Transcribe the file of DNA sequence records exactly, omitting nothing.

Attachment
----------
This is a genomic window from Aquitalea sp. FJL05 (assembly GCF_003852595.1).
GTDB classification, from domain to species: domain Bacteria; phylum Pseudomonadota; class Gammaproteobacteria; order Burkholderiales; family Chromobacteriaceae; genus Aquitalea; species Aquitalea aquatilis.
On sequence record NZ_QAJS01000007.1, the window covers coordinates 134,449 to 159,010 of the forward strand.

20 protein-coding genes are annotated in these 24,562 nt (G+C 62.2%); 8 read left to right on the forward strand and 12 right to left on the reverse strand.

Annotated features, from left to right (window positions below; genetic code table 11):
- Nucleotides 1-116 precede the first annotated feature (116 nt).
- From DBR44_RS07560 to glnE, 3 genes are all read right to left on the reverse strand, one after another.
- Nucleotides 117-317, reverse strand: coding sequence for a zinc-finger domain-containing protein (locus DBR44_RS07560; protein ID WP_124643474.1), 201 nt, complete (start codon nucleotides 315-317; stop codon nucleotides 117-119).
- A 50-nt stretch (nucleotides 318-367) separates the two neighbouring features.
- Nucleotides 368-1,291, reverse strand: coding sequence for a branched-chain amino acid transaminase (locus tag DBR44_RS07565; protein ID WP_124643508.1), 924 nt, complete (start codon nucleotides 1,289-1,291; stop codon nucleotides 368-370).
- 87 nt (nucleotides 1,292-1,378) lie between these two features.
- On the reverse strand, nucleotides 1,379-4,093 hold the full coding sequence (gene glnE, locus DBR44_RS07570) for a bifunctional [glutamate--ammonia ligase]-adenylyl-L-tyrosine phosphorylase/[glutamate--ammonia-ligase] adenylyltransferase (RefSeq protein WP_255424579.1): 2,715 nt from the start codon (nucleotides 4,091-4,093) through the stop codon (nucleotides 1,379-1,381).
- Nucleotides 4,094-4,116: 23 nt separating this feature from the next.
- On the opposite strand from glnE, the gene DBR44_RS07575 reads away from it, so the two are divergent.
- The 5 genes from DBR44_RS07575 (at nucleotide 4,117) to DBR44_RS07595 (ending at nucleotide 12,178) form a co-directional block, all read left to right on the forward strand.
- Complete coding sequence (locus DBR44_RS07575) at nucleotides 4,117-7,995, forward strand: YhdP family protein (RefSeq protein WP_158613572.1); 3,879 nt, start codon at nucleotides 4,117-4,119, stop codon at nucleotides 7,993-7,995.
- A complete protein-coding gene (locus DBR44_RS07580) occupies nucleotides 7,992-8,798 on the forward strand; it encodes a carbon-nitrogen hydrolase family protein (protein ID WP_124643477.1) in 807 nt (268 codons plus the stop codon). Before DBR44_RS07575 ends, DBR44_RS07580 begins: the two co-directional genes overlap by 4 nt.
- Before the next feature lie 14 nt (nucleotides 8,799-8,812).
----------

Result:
This is a genomic window from Aquitalea sp. FJL05 (assembly GCF_003852595.1).
GTDB classification, from domain to species: domain Bacteria; phylum Pseudomonadota; class Gammaproteobacteria; order Burkholderiales; family Chromobacteriaceae; genus Aquitalea; species Aquitalea aquatilis.
On sequence record NZ_QAJS01000007.1, the window covers coordinates 134,449 to 159,010 of the forward strand.

20 protein-coding genes are annotated in these 24,562 nt (G+C 62.2%); 8 read left to right on the forward strand and 12 right to left on the reverse strand.

Annotated features, from left to right (window positions below; genetic code table 11):
- Nucleotides 1-116 precede the first annotated feature (116 nt).
- From DBR44_RS07560 to glnE, 3 genes are all read right to left on the reverse strand, one after another.
- Nucleotides 117-317, reverse strand: coding sequence for a zinc-finger domain-containing protein (locus DBR44_RS07560; protein ID WP_124643474.1), 201 nt, complete (start codon nucleotides 315-317; stop codon nucleotides 117-119).
- A 50-nt stretch (nucleotides 318-367) separates the two neighbouring features.
- Nucleotides 368-1,291, reverse strand: coding sequence for a branched-chain amino acid transaminase (locus tag DBR44_RS07565; protein ID WP_124643508.1), 924 nt, complete (start codon nucleotides 1,289-1,291; stop codon nucleotides 368-370).
- 87 nt (nucleotides 1,292-1,378) lie between these two features.
- On the reverse strand, nucleotides 1,379-4,093 hold the full coding sequence (gene glnE, locus DBR44_RS07570) for a bifunctional [glutamate--ammonia ligase]-adenylyl-L-tyrosine phosphorylase/[glutamate--ammonia-ligase] adenylyltransferase (RefSeq protein WP_255424579.1): 2,715 nt from the start codon (nucleotides 4,091-4,093) through the stop codon (nucleotides 1,379-1,381).
- Nucleotides 4,094-4,116: 23 nt separating this feature from the next.
- On the opposite strand from glnE, the gene DBR44_RS07575 reads away from it, so the two are divergent.
- The 5 genes from DBR44_RS07575 (at nucleotide 4,117) to DBR44_RS07595 (ending at nucleotide 12,178) form a co-directional block, all read left to right on the forward strand.
- Complete coding sequence (locus DBR44_RS07575) at nucleotides 4,117-7,995, forward strand: YhdP family protein (RefSeq protein WP_158613572.1); 3,879 nt, start codon at nucleotides 4,117-4,119, stop codon at nucleotides 7,993-7,995.
- A complete protein-coding gene (locus DBR44_RS07580) occupies nucleotides 7,992-8,798 on the forward strand; it encodes a carbon-nitrogen hydrolase family protein (protein ID WP_124643477.1) in 807 nt (268 codons plus the stop codon). Before DBR44_RS07575 ends, DBR44_RS07580 begins: the two co-directional genes overlap by 4 nt.
- Before the next feature lie 14 nt (nucleotides 8,799-8,812).